APOLOGIA: A deliberately all-positive, consciously biased critical essay, usually written to convince others to believe a certain way
To understand in a nutshell what I like so much about Chicago author Lauryn Allison Lewis's work, let me relate a little story about her that I'm sure she doesn't like me repeating -- that when we were first putting the promotional material together for her new novella with the center, the apocalyptic fairytale solo/down, she admitted that she was uncomfortable with me comparing it to a David-Cronenberg-style "body horror" tale, in that she's hardly read any books that usually fit that definition and frankly isn't much of a fan of the horror genre in general. But it's precisely because Lewis doesn't read much horror that solo/down works so well as a unique and unexpected horror story, a statement that can be applied to her writing in general; that in her determination to carve a niche out for herself and her idiosyncratic writing style, she often does a great job at accidentally churning out really original genre tales too, even while already in her young career strongly following the tradition of people like J.G. Ballard and Thomas Pynchon in creating literally a one-person genre for herself. (In fact, if I hold real still, I can already hear the stoned undergraduates of twenty years from now, calling their classmate's new piece very "Lewisian.")
Certainly this was on display in Lewis's more experimental self-published 2011 chapbook The Beauties (coming out next year in full novel form by our pals at Silverthought Press), the Chicago hipster must-have of last summer which made such a splash among the local literary community; but here with solo/down she's trying something a little different, not exactly following the rules of a certain trope but at least seeing if she can work within the universe of certain tropes, most notably the mad scientist story. Because that's ultimately what this is, buried under all the complexities we'll get to in a bit, the sociopathic scientist in question fueled more and more in this direction because of a hazy, ill-defined apocalyptic moment that has happened before our story opens, an unnamed series of events that has left acid in the rain, too much junk in the clouds for plants to get adequate sun, and a swarm of semi-intelligent "battle bugs" that have devastated America's crops. Our bleeding-edge botanist Amse, then, along with her doting assistant Jin, are recruited or perhaps kidnapped by a shadowy organization (maybe the government? maybe a private corporation?) and placed alone in a crumbling former 300-employee vaccine-making compound from the 1930s in the middle of nowhere, charged with conducting unholy experiments in combining plant and insect DNA to produce crops that can violently defend themselves against attackers.
It's here where the "body" part of our body-horror tale kicks in; because after deciding that she wants to experience for herself the ultimate alchemistic act -- pregnancy -- and after having Jin artificially inseminate her, a lab accident ends up mixing together this hybrid DNA with the now twin embryos in her womb. And while I'll leave the rest of the complicated series of events a surprise, let's say that Lewis gets a lot of mileage out of very cleverly exploring what is usually the cliche of the "evil twin," and that there's a level of blood and disaster at the end that will keep even the most fervent Fangoria reader happy. But then, let's not forget that an entire two-thirds of this story is not about this but something else entirely; the mysterious Solo, that is, not quite an angel and not quite a demon, not exactly benevolent but not exactly malevolent either, and the magical, mystical, explanation-defying things that happen when it decides to get involved with our dysfunctional little family and the increasing amount of danger they're facing.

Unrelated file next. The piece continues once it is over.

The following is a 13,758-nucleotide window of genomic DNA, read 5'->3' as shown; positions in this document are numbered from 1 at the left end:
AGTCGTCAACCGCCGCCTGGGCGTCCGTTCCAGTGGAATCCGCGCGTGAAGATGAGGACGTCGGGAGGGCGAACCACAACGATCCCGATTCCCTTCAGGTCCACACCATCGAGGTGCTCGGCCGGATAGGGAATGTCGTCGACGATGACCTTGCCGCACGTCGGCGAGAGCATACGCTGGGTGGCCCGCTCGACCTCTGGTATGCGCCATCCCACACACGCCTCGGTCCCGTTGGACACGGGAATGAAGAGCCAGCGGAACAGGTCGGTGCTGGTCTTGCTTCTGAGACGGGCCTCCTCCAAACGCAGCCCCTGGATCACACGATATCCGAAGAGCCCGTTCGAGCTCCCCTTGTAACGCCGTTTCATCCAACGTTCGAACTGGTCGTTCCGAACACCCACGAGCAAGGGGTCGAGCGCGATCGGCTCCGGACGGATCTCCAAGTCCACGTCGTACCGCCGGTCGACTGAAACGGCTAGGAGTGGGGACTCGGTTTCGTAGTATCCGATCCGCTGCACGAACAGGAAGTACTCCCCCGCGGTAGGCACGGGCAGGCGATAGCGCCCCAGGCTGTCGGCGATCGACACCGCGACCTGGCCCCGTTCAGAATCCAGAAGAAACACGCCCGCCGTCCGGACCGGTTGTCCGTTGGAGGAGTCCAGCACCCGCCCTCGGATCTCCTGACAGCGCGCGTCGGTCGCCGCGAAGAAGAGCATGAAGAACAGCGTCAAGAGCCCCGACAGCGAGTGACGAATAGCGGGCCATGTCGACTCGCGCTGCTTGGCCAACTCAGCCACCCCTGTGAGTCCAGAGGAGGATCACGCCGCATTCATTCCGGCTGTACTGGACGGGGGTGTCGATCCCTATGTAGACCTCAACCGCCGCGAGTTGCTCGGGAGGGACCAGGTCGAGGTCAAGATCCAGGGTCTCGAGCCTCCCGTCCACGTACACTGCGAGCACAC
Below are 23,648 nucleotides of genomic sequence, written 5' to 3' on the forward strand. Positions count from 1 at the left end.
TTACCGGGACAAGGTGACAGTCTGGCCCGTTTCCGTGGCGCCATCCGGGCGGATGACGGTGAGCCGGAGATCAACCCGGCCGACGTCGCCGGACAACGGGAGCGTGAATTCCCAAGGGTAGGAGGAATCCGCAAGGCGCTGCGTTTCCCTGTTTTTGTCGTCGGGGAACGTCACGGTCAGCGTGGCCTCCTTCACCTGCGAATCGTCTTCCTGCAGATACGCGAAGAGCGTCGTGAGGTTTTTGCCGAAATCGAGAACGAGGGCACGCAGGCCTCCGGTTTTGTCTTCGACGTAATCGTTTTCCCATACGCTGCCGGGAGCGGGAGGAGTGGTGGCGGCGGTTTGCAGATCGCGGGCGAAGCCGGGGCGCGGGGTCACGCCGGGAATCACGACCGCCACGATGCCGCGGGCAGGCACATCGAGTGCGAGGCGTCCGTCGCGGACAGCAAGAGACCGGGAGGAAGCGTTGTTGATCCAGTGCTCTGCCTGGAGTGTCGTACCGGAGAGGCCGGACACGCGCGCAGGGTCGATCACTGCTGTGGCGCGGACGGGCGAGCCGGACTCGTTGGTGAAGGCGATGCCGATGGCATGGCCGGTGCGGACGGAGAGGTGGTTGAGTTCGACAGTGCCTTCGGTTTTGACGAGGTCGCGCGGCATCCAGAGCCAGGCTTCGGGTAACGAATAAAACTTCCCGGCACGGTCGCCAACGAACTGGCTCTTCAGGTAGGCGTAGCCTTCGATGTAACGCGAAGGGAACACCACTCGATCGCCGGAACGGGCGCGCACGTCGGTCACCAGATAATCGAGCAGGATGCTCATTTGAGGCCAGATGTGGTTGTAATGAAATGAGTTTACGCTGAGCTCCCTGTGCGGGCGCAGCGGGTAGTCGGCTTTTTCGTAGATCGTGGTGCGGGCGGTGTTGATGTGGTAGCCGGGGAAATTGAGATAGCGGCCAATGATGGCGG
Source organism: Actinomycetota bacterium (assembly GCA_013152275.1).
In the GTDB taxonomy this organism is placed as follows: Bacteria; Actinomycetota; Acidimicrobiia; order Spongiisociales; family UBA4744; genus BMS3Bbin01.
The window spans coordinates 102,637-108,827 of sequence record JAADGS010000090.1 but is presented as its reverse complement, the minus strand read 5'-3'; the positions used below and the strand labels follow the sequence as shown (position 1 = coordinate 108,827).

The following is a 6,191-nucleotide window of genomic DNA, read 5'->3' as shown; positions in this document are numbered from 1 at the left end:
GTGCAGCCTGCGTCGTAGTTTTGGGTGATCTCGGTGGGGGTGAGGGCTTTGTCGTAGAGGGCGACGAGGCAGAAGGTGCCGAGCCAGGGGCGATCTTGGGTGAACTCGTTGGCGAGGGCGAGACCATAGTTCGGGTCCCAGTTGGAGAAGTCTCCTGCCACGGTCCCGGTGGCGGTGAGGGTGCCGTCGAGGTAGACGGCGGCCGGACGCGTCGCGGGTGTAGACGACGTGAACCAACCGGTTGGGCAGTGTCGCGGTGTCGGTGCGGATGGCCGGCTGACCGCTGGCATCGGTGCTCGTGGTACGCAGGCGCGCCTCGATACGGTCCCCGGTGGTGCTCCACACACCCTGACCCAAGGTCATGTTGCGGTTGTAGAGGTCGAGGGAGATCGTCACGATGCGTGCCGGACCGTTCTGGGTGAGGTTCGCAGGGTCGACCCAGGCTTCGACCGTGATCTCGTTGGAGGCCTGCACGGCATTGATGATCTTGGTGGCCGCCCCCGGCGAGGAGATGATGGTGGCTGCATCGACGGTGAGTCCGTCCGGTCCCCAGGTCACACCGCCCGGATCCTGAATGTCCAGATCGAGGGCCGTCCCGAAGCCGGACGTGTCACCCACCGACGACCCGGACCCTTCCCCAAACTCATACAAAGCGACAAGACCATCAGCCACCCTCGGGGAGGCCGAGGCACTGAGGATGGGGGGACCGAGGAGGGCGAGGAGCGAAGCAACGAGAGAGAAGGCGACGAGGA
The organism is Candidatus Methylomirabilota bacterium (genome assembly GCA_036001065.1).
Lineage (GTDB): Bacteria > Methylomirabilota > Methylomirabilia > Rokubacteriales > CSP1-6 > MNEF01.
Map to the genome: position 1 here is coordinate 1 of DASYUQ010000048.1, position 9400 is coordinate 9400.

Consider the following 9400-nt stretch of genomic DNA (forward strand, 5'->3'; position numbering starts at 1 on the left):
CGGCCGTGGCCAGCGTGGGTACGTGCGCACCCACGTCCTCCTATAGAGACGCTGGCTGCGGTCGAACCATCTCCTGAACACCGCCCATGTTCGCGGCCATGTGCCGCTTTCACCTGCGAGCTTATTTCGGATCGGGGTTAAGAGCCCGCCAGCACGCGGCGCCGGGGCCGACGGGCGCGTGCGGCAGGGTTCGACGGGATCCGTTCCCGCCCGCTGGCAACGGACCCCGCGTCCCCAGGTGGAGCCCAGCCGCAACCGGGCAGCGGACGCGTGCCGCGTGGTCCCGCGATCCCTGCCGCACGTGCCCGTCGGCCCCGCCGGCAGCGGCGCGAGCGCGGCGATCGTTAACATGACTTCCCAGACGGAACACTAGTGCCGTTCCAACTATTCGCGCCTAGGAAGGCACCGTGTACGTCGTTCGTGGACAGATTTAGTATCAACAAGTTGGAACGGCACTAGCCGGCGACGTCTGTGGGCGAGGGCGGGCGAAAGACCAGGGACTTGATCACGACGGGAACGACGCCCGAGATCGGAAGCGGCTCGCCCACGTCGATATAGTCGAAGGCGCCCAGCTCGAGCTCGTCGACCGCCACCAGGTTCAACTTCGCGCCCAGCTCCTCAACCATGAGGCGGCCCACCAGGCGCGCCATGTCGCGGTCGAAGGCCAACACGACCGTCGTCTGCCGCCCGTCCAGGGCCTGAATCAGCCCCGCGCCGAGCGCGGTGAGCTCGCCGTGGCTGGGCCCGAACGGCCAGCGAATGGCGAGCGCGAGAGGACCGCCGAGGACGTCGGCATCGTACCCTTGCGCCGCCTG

That's what makes Lewis's work such a challenge sometimes to edit but always such a pleasure to read, is that she refuses to ever take the easy way out; everything from her plots to her characters and even themes are always big, messy, chaotic, and not proscribing to the usual rules of either a particular genre or even the three-act structure in general. I saw all of these things in The Beauties, which is why I commissioned her a year ago to write the brand-new piece that would eventually become solo/down; but in this case I was particularly interested in building some tighter walls around that explosive creativity of hers, under the belief that something interesting would inevitably come from the process. I like to believe that something has, and I hope that you will grow to feel so too, and to eventually see this book as I do, as one of the most unique titles that CCLaP has ever put out and bound to be strongly remembered for a long time by all who read it. If you haven't downloaded a free copy for yourself yet, I encourage you to do so as soon as you have a chance.